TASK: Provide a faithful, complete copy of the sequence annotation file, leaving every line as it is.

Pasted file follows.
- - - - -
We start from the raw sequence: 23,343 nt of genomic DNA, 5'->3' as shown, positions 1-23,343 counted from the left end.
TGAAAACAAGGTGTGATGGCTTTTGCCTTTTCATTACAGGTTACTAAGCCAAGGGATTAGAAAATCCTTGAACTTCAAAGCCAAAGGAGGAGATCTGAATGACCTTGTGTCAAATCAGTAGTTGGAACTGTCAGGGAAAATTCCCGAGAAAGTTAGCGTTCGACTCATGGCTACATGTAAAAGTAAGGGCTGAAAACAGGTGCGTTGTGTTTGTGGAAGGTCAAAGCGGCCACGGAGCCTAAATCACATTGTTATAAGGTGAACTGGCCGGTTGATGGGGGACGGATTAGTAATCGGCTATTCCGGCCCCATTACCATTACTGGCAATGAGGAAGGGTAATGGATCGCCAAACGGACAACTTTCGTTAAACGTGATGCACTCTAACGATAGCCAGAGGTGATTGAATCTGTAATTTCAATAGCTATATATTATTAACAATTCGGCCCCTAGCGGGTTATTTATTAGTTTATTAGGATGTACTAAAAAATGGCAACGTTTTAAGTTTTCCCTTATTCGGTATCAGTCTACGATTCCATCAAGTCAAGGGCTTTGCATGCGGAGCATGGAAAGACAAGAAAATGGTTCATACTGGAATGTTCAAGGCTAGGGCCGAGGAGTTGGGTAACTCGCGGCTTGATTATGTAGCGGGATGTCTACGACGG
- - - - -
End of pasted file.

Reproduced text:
We start from the raw sequence: 23,343 nt of genomic DNA, 5'->3' as shown, positions 1-23,343 counted from the left end.
TGAAAACAAGGTGTGATGGCTTTTGCCTTTTCATTACAGGTTACTAAGCCAAGGGATTAGAAAATCCTTGAACTTCAAAGCCAAAGGAGGAGATCTGAATGACCTTGTGTCAAATCAGTAGTTGGAACTGTCAGGGAAAATTCCCGAGAAAGTTAGCGTTCGACTCATGGCTACATGTAAAAGTAAGGGCTGAAAACAGGTGCGTTGTGTTTGTGGAAGGTCAAAGCGGCCACGGAGCCTAAATCACATTGTTATAAGGTGAACTGGCCGGTTGATGGGGGACGGATTAGTAATCGGCTATTCCGGCCCCATTACCATTACTGGCAATGAGGAAGGGTAATGGATCGCCAAACGGACAACTTTCGTTAAACGTGATGCACTCTAACGATAGCCAGAGGTGATTGAATCTGTAATTTCAATAGCTATATATTATTAACAATTCGGCCCCTAGCGGGTTATTTATTAGTTTATTAGGATGTACTAAAAAATGGCAACGTTTTAAGTTTTCCCTTATTCGGTATCAGTCTACGATTCCATCAAGTCAAGGGCTTTGCATGCGGAGCATGGAAAGACAAGAAAATGGTTCATACTGGAATGTTCAAGGCTAGGGCCGAGGAGTTGGGTAACTCGCGGCTTGATTATGTAGCGGGATGTCTACGACGG